Unexplained Wealth Orders: the government's new tool against McMafia?

Published on 5th May 2018

The new unexplained wealth order (UWO) regime came into force on 31 January 2018, and on 1 February 2018, the government published Circular 003/2018 to, “raise awareness and a basic understanding of the unexplained wealth order…”

Then, in February 2018 the first UWO was secured by the National Crime Agency (NCA) against two UK properties (in London and the South east) thought to be valued at around  £22m. These are believed to belong to a central Asian politician  The properties were also made subject to a freezing order.

There has been much publicity about the UWO with Ben Wallace, the Minister for Economic Crime, saying that wealthy foreign criminals would feel the “full force of government” in an attempt to tackle the £90 billion of illegal funds that are thought to be laundered through the UK each year.

What is an Unexplained Wealth Order?

A UWO will be issued by the High Court and will require a person to explain:

  • the nature and extent of their interest in particular property; and
  • how the property was obtained, where there are reasonable grounds to suspect that the respondent’s known lawfully obtained income would be insufficient to allow the respondent to obtain the property.

A UWO is a civil power and an investigation tool; it is not by itself a power to recover assets

Who can apply for a UWO?

At present, a UWO can only be obtained by the following listed “enforcement authorities” (although other enforcement agencies can seek assistance from those bodies in obtaining a UWO):

  • National Crime Agency
  • HM Revenue & Customs
  • Financial Conduct Authority
  • Serious Fraud Office
  • Crown Prosecution Service

Against who or what can a UWO be obtained?


  • any non-EU Politically Exposed Person (“PEP”) (including any person “connected” with such a PEP);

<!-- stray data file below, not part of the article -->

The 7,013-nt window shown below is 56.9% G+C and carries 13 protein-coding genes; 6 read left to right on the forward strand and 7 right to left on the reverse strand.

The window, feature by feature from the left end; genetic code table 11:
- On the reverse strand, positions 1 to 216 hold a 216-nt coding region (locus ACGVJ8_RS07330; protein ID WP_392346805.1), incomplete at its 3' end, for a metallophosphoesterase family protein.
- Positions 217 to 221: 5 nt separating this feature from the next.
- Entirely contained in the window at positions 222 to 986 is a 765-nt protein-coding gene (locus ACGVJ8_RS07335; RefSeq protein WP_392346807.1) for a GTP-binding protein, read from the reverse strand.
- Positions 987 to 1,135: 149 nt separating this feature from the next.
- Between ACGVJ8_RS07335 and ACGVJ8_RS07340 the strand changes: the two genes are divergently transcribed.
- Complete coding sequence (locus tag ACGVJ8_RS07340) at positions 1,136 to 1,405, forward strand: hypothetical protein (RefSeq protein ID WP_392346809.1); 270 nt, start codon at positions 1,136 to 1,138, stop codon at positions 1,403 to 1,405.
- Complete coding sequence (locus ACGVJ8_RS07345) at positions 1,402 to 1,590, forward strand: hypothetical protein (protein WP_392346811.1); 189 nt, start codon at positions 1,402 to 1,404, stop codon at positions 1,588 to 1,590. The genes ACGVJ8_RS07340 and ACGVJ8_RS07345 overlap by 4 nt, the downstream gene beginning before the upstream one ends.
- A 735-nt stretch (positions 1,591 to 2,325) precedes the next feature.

• any person, where there are “reasonable grounds” to connect them (or a person connected to them) to “Serious Crime”.

This includes both corporate bodies and natural persons.


  • any property (whether in the UK or elsewhere) with a value of over £50,000, where the “known sources of income” of the person would have been insufficient to obtain that property.

The process to be followed by prosecutors

A UWO is applied for, with or without notice, to the High Court. If the court is satisfied that an order should be granted, the person will be required to explain the source of the asset in question within the time period set by the court. A UWO can be supported by an interim freezing order which would prevent a person dissipating the asset before the UWO has been complied with.

If a person is unable or refuse to explain adequately the source of their wealth, the asset can then be recovered through the civil recovery regime under the Proceeds of Crime Act. This will not require a conviction and carries a lower standard of proof.

A person will commit an offence if they make a statement that is known to be false or misleading in a material way, or if they recklessly make a statement that is false or misleading in a material way. A person guilty of an offence could be imprisoned for up to two years.

Osborne Clarke comment:

There is no doubt that a UWO has the potential to be a useful tool for prosecutors. It enables assets to be confiscated without a conviction and through a process that puts the burden of proof on the person concerned to establish that the asset was obtained lawfully.

The government is certainly projecting a tough line with Mr Wallace commenting on the accuracy of the BBC TV series McMafia and stating that the government’s view is that “we know what they are up to and we are not going to let it happen anymore“.

UWO’s are, however, a civil power, which if successfully challenged could see enforcement authorities left with substantial legal bills to pay. Perhaps mindful of that, David Green QC, the outgoing Director of the SFO has struck a more cautionary note on when UWOs will be sought.

We do, though, expect to see further UWO being deployed in the relatively near future and whilst initially they may be targeted against individuals, their potential use against companies should not be overlooked.

Interested in hearing more from Osborne Clarke?

* This article is current as of the date of its publication and does not necessarily reflect the present state of the law or relevant regulation.

Connect with one of our experts

Interested in hearing more from Osborne Clarke?